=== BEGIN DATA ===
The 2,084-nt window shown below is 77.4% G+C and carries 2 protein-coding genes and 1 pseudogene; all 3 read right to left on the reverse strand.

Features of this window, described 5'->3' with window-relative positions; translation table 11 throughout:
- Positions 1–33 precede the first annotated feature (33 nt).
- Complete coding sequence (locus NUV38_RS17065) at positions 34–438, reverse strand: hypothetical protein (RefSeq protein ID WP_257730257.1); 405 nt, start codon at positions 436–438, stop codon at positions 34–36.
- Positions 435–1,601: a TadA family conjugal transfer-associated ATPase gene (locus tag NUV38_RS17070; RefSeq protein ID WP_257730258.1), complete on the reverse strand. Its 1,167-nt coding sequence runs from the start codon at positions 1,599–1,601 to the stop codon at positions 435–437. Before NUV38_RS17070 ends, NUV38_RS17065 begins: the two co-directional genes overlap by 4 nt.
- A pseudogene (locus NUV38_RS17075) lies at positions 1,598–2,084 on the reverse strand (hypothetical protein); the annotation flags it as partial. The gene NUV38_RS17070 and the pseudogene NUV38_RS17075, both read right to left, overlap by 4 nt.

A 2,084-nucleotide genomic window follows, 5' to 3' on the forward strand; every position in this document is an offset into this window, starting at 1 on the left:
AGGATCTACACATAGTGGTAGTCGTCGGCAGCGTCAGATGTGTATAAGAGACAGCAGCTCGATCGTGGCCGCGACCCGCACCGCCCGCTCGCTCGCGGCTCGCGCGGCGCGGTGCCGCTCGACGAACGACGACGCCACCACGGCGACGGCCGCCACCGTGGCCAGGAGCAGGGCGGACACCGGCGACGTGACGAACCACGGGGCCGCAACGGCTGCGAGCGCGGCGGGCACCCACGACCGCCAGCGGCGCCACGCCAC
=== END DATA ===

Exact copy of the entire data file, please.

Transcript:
The 2,084-nt window shown below is 77.4% G+C and carries 2 protein-coding genes and 1 pseudogene; all 3 read right to left on the reverse strand.

Features of this window, described 5'->3' with window-relative positions; translation table 11 throughout:
- Positions 1–33 precede the first annotated feature (33 nt).
- Complete coding sequence (locus NUV38_RS17065) at positions 34–438, reverse strand: hypothetical protein (RefSeq protein ID WP_257730257.1); 405 nt, start codon at positions 436–438, stop codon at positions 34–36.
- Positions 435–1,601: a TadA family conjugal transfer-associated ATPase gene (locus tag NUV38_RS17070; RefSeq protein ID WP_257730258.1), complete on the reverse strand. Its 1,167-nt coding sequence runs from the start codon at positions 1,599–1,601 to the stop codon at positions 435–437. Before NUV38_RS17070 ends, NUV38_RS17065 begins: the two co-directional genes overlap by 4 nt.
- A pseudogene (locus NUV38_RS17075) lies at positions 1,598–2,084 on the reverse strand (hypothetical protein); the annotation flags it as partial. The gene NUV38_RS17070 and the pseudogene NUV38_RS17075, both read right to left, overlap by 4 nt.

A 2,084-nucleotide genomic window follows, 5' to 3' on the forward strand; every position in this document is an offset into this window, starting at 1 on the left:
AGGATCTACACATAGTGGTAGTCGTCGGCAGCGTCAGATGTGTATAAGAGACAGCAGCTCGATCGTGGCCGCGACCCGCACCGCCCGCTCGCTCGCGGCTCGCGCGGCGCGGTGCCGCTCGACGAACGACGACGCCACCACGGCGACGGCCGCCACCGTGGCCAGGAGCAGGGCGGACACCGGCGACGTGACGAACCACGGGGCCGCAACGGCTGCGAGCGCGGCGGGCACCCACGACCGCCAGCGGCGCCACGCCAC